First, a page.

My Chevy Venture does not overheat, but just a few days ago I noticed it has been smoking under the hood on driver side, and the same day, i filled the reservoir with coolant, as well as the radiator, the radiator is still full, but the reservoir is about half empty from where it should be. The coolant smells burnt in both the reservoir and the radiator, and you can smell coolant through the vents inside from time to time. When going up a steep incline, it seems as if it takes a lot from the transmission to get up the hill, but is fine under normal circumstances and everyday small inclines. Once at the top of a steep incline, under the hood, in the same area with coolant problem, driver side, it smokes, but still yet does not overheat. Is this a transmission problem or coolant problem?
If there is smoke, a leak is likely. Losses in the coolant reservoir would suggest a coolant leak. If you suspect a coolant leak, the origin can be pinpointed if you request a coolant leak diagnostic. It is possible to have overheating and not know about it if the temperature sending unit and/or dash gauge are faulty. You can measure the engine operating temperature directly. If your transmission is experiencing delayed shifts or is operating in the wrong gear for the conditions, there might be trouble codes that have been set and those codes can be downloaded during a check engine light diagnostic. Shift problems can be caused by low fluid level, a clogged transmission fluid filter, valve body faults, and control faults in, for example, the throttle position sensor. To address all that, you can request a transmission diagnostic - shifting and the responding certified mechanic will investigate the operating conditions you are describing and determine what, if any, faults exist. If you have further questions or concerns, do not hesitate to re-contact YourMechanic as we are always here to help you.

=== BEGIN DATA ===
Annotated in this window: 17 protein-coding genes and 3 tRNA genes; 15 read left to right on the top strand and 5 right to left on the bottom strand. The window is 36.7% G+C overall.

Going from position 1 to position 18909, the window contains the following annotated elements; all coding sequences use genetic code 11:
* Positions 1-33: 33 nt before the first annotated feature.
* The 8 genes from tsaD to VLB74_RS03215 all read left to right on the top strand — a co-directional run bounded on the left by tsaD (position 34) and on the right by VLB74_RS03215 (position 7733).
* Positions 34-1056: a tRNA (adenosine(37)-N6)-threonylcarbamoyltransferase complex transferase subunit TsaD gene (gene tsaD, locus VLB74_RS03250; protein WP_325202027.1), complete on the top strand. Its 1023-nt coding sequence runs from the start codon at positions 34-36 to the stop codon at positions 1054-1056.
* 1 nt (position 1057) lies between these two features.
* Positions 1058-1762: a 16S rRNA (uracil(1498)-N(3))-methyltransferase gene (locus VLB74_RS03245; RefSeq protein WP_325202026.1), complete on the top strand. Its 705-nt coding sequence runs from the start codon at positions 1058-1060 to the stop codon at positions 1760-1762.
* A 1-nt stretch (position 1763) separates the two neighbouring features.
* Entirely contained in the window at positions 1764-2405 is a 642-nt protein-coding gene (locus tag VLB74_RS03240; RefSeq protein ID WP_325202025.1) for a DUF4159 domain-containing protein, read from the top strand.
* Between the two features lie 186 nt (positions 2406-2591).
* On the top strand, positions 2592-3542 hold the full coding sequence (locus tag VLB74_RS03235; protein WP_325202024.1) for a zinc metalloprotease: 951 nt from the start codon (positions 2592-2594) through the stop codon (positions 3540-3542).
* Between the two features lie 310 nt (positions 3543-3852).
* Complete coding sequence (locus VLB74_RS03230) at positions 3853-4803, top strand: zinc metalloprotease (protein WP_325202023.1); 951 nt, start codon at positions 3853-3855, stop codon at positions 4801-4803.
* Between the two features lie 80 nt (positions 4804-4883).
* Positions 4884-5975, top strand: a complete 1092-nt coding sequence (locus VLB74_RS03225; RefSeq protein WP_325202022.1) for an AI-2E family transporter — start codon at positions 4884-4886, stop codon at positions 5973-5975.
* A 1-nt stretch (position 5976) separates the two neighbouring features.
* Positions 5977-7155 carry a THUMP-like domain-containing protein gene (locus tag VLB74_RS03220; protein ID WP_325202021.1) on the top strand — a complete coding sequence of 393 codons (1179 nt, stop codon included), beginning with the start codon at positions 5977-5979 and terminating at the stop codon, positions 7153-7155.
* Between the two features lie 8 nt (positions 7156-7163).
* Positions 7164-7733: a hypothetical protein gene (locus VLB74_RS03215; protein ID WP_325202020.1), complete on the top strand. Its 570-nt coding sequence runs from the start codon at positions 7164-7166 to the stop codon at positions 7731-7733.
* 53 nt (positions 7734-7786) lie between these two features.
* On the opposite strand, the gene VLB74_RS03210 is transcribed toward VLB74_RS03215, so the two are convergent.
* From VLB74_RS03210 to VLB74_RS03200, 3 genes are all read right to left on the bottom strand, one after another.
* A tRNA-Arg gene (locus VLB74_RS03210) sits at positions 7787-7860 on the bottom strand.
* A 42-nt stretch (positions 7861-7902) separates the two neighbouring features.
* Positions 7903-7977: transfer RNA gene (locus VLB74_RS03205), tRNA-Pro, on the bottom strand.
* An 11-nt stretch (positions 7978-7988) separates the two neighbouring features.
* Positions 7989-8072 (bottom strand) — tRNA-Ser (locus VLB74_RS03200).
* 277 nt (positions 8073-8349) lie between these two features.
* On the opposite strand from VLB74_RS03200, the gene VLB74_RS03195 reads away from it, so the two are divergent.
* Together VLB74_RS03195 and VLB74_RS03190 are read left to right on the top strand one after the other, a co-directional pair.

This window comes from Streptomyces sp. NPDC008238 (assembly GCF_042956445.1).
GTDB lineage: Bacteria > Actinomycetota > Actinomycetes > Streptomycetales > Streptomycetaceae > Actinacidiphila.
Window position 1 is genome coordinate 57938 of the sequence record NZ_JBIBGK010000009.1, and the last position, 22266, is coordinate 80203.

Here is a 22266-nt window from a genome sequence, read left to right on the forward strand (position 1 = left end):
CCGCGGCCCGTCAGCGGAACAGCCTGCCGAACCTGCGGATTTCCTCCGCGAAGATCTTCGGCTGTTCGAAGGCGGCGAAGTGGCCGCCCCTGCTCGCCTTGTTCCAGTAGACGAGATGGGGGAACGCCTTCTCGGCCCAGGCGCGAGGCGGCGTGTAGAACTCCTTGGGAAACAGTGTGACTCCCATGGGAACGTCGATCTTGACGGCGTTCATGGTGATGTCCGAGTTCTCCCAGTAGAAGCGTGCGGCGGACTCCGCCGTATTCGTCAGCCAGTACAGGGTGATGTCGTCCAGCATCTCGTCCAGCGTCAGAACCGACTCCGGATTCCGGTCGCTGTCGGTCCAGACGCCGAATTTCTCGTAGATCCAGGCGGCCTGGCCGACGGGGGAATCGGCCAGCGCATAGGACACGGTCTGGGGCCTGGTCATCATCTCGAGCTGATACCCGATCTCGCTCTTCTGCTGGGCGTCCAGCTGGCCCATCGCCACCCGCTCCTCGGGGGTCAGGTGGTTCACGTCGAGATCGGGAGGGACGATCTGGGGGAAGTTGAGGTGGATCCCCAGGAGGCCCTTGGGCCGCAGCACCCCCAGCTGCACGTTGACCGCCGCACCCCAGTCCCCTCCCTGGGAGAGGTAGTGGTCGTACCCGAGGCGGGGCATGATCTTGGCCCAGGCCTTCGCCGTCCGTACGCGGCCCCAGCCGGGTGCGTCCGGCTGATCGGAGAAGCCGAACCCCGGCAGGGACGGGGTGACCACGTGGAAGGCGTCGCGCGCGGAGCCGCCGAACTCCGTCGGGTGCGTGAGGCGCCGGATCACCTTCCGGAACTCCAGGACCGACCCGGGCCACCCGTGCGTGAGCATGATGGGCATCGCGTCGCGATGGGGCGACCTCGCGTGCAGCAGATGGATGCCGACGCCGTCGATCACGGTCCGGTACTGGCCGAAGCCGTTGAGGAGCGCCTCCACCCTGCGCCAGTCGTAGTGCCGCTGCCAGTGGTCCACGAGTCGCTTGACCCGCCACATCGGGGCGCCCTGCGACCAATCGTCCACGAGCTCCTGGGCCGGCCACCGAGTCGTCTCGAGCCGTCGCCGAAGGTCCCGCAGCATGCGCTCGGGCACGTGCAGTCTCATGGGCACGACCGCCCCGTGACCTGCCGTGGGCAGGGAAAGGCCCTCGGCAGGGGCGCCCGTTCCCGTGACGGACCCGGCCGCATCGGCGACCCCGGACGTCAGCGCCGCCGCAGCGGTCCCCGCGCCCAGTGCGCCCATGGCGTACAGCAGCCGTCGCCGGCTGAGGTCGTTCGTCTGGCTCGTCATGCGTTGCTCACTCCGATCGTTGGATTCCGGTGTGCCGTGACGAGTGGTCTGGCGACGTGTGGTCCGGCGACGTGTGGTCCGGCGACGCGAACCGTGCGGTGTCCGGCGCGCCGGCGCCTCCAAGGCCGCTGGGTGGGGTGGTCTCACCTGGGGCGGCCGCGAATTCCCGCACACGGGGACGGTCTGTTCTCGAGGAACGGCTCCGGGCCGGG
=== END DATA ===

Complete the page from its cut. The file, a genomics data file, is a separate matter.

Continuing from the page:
Hi There, It sounds like you may have a small coolant leak that may not be severe enough just yet to cause an overheating problem, but is noticeable enough to cause the hot motor to burn the coolant. This can happen for a number of reasons and may be difficult to trace without looking at the motor. Typically gaskets and hoses in areas that maintain a lot of pressure during operation are common areas for leaks to happen. The water pump is also another area that commonly will leak, specifically around the output shaft area. If the water pump is leaking or wearing out, you may also notice a bit of a whining sound coming from this area. I would suggest scheduling a coolant leak inspection soon as this will generally only get worse.
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